Freedom on the Net
Internet Freedom Scores
June 2016–May 2017
- Starting in June 2016, broadband connections were suspended from 7pm to 1am in a daily “internet curfew” in the besieged town of Diraz, home to the persecuted Shiite cleric Isa Qassim (see Restrictions on Connectivity).
- Popular among local dissidents, secure communications app Telegram was permanently blocked that same month (see Blocking and Filtering).
- The websites of prominent political and religious societies belonging to the country’s marginalized Shiite majority were blocked (see Blocking and Filtering).
- Bahrain’s only independent newspaper, al-Wasat, was banned from using electronic media for three days in January and later suspended altogether for its critical reporting (see Content Removal).
- The Ministry of Information Affairs issued a decree to restrict news outlets from supplementing their online reporting through user-generated live video (see Media, Diversity, and Content Manipulation).
- From June 2016 to May 2017, at least 12 internet users received prison sentences that amounted to a combined total of 148 months. Many more were arrested or interrogated for insulting the king or defaming the government (see Prosecutions and Detentions for Online Activities).
Internet freedom remained “Not Free” in 2017 as authorities restricted internet connections in Diraz, censored opposition websites, and detained dozens of activists for social media posts.
Although Bahrain has some of the best internet penetration and speeds in the world, online freedoms have suffered from government moves to quell unrest. In June 2016, the government renewed its widespread crackdown on Shiite leaders and the political opposition, intensifying censorship.1 Authorities shut down Shiite religious organizations accused of illegal fundraising. A court also shuttered al-Wefaq, the kingdom’s primary political opposition group.
Bahrain’s leading Shiite cleric Isa Qassim was stripped of citizenship for “serving foreign interests” and “promoting sectarianism and violence.” In a bid to prevent his arrest, supporters gathered around Qassim’s home in the town of Diraz. Authorities established checkpoints to restrict access to the town and implemented a daily “internet curfew,” disrupting broadband connectivity between 7pm and 1am. Qassim was given a suspended prison sentence for illegal fundraising and money laundering, and security forces forcibly dispersed his supporters in Diraz on May 23, 2017, leaving at least five dead and dozens injured.
The secure messaging app Telegram—popular among the country’s dissidents—was blocked nationwide in June 2016 and remained inaccessible in mid-2017. Authorities blacklisted the websites of Shiite-led organizations, which joined hundreds of opposition outlets and forums blocked since prodemocracy protests escalated in 2011. Those demonstrations called for greater representation of the majority Shiite population in the country’s Sunni-led government, but were violently disbanded by military forces from neighboring Saudi Arabia.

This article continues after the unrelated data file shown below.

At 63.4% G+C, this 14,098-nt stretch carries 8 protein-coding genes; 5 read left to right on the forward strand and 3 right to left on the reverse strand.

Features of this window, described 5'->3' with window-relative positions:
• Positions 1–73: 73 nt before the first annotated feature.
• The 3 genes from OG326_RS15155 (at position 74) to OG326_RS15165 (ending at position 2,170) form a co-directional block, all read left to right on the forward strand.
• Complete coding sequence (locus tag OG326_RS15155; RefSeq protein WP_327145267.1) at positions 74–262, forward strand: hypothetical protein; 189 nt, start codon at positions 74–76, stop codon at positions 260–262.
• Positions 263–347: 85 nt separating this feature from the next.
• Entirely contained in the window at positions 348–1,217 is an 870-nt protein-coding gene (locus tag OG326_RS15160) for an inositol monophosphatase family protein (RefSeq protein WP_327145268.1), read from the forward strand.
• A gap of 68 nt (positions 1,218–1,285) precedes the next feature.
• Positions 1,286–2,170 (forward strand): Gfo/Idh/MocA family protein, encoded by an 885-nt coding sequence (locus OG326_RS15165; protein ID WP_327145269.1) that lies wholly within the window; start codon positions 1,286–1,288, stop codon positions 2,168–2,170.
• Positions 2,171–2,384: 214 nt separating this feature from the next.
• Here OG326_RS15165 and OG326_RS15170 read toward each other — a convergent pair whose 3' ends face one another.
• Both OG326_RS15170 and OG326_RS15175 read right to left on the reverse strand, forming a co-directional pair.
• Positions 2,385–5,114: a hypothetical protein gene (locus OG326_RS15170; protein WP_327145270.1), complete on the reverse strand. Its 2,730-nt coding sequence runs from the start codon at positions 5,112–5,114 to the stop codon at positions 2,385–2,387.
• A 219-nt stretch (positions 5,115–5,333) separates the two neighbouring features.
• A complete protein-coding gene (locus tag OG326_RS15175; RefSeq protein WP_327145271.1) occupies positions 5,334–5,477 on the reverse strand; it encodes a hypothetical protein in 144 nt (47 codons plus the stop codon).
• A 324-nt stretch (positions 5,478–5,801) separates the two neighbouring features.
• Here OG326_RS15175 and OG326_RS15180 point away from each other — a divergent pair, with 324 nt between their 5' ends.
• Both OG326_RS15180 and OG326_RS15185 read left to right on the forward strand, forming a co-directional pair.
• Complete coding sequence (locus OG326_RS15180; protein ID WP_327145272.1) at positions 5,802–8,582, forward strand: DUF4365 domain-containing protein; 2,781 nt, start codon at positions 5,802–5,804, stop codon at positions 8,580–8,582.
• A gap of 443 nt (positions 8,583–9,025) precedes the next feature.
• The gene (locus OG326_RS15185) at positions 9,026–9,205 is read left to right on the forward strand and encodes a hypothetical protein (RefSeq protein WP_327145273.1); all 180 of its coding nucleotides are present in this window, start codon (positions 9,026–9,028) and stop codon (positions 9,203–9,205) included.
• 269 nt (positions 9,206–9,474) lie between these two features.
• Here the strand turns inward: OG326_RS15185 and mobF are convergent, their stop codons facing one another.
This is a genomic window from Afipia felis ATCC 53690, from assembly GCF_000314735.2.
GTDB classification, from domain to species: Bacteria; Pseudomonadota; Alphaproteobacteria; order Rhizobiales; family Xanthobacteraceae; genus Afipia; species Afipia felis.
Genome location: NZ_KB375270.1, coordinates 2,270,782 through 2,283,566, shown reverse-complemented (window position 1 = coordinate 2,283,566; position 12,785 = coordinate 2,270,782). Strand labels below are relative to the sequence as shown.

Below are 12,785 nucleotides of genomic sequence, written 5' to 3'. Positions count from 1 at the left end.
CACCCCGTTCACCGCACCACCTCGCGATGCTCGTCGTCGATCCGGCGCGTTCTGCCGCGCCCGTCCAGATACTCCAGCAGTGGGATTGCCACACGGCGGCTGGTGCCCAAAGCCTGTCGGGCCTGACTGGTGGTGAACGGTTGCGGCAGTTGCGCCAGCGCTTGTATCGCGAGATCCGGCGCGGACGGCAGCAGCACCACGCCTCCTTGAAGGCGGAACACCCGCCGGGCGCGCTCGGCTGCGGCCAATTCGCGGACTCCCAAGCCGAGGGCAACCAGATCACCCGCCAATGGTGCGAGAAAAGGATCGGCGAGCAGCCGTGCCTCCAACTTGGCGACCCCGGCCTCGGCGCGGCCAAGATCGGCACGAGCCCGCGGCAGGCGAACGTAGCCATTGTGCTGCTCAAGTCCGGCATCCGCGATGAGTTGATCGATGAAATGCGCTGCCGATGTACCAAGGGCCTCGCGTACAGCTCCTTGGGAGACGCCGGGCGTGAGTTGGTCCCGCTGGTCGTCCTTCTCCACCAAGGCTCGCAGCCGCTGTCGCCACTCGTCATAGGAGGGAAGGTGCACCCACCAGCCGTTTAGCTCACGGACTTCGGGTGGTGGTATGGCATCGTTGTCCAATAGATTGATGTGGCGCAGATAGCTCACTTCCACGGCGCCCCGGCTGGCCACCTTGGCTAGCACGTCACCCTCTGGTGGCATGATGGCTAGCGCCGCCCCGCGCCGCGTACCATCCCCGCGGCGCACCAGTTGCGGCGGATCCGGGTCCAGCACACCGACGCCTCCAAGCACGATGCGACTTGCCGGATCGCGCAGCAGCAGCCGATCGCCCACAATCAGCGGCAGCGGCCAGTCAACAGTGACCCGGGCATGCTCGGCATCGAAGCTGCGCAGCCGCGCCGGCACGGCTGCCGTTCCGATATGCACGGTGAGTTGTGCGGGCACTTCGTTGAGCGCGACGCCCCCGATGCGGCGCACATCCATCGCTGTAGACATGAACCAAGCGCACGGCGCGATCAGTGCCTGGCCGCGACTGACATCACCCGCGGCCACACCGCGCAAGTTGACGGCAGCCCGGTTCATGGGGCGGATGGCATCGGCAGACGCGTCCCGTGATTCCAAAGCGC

Bahrainis still use social media to organize further protests and call attention to rampant abuse by security forces, but the government has severely restricted related news coverage. News outlets have been banned from embedding user-generated videos, and their editorial line is vigorously policed. Al-Wasat, the only independent newspaper in the country, was banned from using electronic media in January after it posted articles related to a violent uprising in the town of A’ali and the controversial execution of three Shiite men in the first use of the death penalty since 2010.2 A court suspended the newspaper entirely in June after one of its articles referred to the “legitimate grievances” of protestors in Morocco.
While social media has proven harder to censor, authorities often use social media posts as evidence in order to interrogate or jail prominent opposition leaders. From June 2016 to May 2017, 148 months of prison sentences were collectively passed in cases involving 12 internet users. Many more have been arrested or interrogated on charges such as insulting the king or defaming the government under the country’s harsh penal code. Human rights groups have documented widespread accounts of torture, including to extract confessions of wrongdoing.
Bahrain is one of the most highly connected countries in the world. Competitive prices for broadband data services have led to high levels of mobile internet penetration. However, a partial internet shutdown has been ongoing since June 2016 in Diraz, and the regulator has ignored calls to resolve the situation.
Availability and Ease of Access